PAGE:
What’s in a Name

"...there are no powerful women, but all women are powerful!" Image from Creative Commons

“…there are no powerful women, but all women are powerful!”
Image from Creative Commons

By Morgn Paul

Paul, Morgan?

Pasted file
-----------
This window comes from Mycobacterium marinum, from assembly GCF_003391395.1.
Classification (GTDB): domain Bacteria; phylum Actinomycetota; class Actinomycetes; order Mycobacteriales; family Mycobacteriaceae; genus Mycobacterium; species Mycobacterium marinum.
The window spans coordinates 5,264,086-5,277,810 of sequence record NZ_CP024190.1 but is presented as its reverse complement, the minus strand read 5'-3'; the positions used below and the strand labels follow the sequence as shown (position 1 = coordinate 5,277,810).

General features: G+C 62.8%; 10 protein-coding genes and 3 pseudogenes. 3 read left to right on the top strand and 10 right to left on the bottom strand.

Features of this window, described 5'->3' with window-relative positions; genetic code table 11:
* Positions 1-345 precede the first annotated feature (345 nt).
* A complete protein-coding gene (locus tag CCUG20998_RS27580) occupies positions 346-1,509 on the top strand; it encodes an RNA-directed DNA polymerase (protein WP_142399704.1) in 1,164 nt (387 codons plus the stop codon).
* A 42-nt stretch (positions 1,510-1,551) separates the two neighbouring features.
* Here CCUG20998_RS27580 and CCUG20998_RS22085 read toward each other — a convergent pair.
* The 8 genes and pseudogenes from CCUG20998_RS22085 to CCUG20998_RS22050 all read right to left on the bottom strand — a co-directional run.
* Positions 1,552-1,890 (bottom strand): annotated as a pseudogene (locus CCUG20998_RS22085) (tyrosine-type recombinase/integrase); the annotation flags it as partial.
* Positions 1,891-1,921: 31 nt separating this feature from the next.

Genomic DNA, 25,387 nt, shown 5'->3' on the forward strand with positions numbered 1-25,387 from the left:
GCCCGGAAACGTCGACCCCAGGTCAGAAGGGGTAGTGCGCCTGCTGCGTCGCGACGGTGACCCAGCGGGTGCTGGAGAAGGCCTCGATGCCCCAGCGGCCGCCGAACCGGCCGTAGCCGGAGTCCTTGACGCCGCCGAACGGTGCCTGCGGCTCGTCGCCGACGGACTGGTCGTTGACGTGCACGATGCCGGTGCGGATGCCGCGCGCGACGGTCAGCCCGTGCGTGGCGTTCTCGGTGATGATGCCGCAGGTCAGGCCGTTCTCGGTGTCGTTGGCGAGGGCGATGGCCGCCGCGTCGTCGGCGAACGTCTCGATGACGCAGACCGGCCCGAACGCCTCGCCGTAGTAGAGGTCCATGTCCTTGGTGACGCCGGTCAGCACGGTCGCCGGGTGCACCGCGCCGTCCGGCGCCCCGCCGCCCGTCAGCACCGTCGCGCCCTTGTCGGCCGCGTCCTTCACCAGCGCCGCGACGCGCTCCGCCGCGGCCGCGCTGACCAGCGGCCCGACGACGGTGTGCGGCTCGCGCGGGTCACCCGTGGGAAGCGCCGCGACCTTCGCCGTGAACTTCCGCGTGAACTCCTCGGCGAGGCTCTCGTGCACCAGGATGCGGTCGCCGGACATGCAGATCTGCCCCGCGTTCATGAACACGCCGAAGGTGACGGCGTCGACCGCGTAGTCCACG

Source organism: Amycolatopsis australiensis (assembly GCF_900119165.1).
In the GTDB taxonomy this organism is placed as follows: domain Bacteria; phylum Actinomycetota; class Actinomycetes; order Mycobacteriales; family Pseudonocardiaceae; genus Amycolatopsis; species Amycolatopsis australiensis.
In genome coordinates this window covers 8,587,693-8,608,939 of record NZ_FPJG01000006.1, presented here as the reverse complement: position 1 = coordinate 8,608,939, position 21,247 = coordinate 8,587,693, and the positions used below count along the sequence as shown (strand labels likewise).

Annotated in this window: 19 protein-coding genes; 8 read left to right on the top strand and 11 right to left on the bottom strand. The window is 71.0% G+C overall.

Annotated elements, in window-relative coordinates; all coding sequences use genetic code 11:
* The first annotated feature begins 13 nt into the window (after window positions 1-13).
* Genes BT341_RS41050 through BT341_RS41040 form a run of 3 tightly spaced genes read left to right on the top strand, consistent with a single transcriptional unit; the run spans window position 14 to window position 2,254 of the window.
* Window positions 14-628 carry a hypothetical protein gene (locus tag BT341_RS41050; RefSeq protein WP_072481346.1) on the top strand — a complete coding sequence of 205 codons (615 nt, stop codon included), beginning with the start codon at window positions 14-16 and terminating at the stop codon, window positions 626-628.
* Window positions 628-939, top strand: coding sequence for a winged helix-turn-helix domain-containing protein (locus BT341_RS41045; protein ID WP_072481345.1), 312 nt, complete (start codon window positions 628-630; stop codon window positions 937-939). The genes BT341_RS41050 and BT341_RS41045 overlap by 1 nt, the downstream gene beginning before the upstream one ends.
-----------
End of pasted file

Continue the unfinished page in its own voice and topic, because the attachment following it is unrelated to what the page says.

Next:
I’m used to hearing teachers mess up names, giggling and drawing out letters to avoid embarrassing themselves (or the student), but I never really had to deal with this. “Morgan Paul” is too simple to screw up saying, aside from the occasional “Megan”. What I’m more used to is “Paul Morgan”. It never really fazed me until my professor was handing back papers one day and I noticed the way she paused. My name was clearly typed at the top of the page, “Morgan Paul” In that order, no comma.  But when she got to my paper she stopped, whispered my name to herself, and then asked “Paul Morgan?” I politely corrected her, took my paper, and checked to see if I had written my name backwards. I had not. I soon realized that even though it was more likely that my name was written correctly she was worried that if I were a man it would have been insulting to have been confused with a woman. She may not have blatantly recognized this fear, but I do believe that is why she said my name that way. I believe that’s the reason why most teachers throughout my education career have not questioned my gender, but immediately assumed that I was a boy. This experience reminded me of a quote by Ian McEwan that has lodged itself into the most concrete part of my brain and peaks its head out daily to remind me why I am fighting against the patriarchy. “Girls can wear jeans and cut their hair short and wear shirts and boots because it’s okay to be a boy; for girls it’s like promotion. But for a boy to look like a girl is degrading, according to you, because secretly you believe that being a girl is degrading.” These words are constantly haunting every piece of me. When I want to celebrate the growth of women’s rights I realize it’s not a growth of women’s rights but a transition into a new category of masculinity. This is the same reason that women in pant suits working in corporate offices are seen as manly instead of powerful women. This is the same reason that girls playing in the dirt are tomboys instead of girls who don’t mind getting dirty. And furthermore, this idea of quiet weak women makes me feel the need to make the distinction between women and powerful women or girls and girls who don’t mind getting dirty as if they’re not still women or girls! I hope that I’m not the only one who is upset by these realizations, and I hope that I’m not the only one who will support the idea that there are not powerful women but that all women are powerful!